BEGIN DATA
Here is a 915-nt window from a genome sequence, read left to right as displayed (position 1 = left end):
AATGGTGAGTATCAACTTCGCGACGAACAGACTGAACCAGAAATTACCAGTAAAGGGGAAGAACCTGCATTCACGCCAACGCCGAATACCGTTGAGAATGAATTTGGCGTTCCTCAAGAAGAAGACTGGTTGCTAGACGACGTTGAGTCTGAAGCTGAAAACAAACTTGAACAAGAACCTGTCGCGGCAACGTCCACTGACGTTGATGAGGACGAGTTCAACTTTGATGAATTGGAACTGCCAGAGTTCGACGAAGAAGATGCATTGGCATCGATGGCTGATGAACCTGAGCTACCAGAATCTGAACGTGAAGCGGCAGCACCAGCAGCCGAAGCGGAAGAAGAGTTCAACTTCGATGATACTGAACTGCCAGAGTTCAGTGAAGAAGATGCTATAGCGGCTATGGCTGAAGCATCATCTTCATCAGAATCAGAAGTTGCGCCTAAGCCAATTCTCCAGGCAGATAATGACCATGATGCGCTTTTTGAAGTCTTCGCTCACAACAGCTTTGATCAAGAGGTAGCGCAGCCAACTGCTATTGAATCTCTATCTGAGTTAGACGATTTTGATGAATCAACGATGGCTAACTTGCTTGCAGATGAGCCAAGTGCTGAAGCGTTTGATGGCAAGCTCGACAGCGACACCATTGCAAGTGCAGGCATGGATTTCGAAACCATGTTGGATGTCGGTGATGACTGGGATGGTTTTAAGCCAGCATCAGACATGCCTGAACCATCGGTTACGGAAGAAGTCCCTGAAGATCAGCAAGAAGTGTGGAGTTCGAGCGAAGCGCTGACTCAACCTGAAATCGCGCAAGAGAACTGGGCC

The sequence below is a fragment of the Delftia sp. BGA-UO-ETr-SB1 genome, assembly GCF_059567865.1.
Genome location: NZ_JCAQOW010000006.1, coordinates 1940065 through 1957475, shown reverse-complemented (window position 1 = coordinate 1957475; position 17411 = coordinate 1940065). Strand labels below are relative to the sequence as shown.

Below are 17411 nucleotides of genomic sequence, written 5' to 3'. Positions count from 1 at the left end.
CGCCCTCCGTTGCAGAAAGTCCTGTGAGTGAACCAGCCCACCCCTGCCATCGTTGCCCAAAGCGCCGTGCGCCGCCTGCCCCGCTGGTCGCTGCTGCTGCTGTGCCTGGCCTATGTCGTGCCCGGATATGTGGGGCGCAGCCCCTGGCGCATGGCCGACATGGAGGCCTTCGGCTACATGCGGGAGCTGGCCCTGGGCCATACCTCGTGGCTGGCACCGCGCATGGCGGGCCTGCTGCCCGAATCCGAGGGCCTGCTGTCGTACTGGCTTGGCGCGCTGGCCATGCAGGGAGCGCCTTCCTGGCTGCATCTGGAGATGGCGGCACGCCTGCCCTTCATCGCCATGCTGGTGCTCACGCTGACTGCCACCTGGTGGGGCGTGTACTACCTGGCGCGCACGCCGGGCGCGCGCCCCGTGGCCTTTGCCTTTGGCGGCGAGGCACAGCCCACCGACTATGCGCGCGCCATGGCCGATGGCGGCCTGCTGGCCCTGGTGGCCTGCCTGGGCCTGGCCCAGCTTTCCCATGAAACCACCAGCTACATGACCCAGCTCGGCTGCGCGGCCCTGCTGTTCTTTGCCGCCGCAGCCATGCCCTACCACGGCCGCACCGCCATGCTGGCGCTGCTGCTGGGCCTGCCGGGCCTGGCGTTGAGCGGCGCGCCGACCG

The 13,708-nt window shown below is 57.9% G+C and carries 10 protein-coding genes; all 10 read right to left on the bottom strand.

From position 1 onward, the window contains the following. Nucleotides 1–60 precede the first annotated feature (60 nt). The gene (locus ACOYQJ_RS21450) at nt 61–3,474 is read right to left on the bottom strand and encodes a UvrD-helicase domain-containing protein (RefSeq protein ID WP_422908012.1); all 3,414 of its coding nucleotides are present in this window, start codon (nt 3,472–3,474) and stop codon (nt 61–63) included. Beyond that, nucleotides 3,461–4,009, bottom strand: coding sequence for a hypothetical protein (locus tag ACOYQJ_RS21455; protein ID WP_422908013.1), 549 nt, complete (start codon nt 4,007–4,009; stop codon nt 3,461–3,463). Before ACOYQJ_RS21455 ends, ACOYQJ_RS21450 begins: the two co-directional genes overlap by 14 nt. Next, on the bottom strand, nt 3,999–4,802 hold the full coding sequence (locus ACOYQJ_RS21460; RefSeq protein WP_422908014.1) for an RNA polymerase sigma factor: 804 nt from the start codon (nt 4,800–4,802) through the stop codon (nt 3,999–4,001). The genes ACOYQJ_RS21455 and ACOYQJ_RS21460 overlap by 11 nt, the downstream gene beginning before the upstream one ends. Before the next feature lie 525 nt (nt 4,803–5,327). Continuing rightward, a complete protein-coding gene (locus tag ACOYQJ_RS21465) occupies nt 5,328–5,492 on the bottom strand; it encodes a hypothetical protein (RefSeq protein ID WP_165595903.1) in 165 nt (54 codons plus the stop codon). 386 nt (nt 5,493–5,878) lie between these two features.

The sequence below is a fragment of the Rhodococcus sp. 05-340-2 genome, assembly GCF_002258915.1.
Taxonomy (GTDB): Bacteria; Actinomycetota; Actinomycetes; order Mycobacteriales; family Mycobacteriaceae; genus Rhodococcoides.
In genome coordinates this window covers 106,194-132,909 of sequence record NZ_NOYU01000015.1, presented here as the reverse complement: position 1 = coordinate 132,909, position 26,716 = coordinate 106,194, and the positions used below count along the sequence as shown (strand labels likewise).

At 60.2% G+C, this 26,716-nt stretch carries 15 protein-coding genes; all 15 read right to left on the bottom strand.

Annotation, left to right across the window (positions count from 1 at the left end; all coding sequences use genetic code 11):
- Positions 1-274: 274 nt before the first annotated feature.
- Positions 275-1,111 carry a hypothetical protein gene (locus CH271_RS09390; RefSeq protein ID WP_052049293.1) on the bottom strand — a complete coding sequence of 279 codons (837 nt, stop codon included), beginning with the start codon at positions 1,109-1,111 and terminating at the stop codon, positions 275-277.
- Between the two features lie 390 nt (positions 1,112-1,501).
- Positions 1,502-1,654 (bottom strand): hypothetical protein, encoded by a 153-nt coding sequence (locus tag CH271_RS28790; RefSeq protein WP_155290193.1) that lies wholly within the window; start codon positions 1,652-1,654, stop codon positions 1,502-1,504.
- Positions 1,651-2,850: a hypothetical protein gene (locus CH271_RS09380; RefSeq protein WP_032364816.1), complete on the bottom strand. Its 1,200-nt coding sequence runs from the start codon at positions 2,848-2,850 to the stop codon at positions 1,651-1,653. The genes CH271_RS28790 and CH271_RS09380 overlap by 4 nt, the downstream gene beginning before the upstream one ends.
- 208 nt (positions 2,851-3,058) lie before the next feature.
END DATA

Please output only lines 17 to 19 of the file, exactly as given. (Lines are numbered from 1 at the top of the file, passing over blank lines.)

- Positions 1,502-1,654 (bottom strand): hypothetical protein, encoded by a 153-nt coding sequence (locus tag CH271_RS28790; RefSeq protein WP_155290193.1) that lies wholly within the window; start codon positions 1,652-1,654, stop codon positions 1,502-1,504.
- Positions 1,651-2,850: a hypothetical protein gene (locus CH271_RS09380; RefSeq protein WP_032364816.1), complete on the bottom strand. Its 1,200-nt coding sequence runs from the start codon at positions 2,848-2,850 to the stop codon at positions 1,651-1,653. The genes CH271_RS28790 and CH271_RS09380 overlap by 4 nt, the downstream gene beginning before the upstream one ends.
- 208 nt (positions 2,851-3,058) lie before the next feature.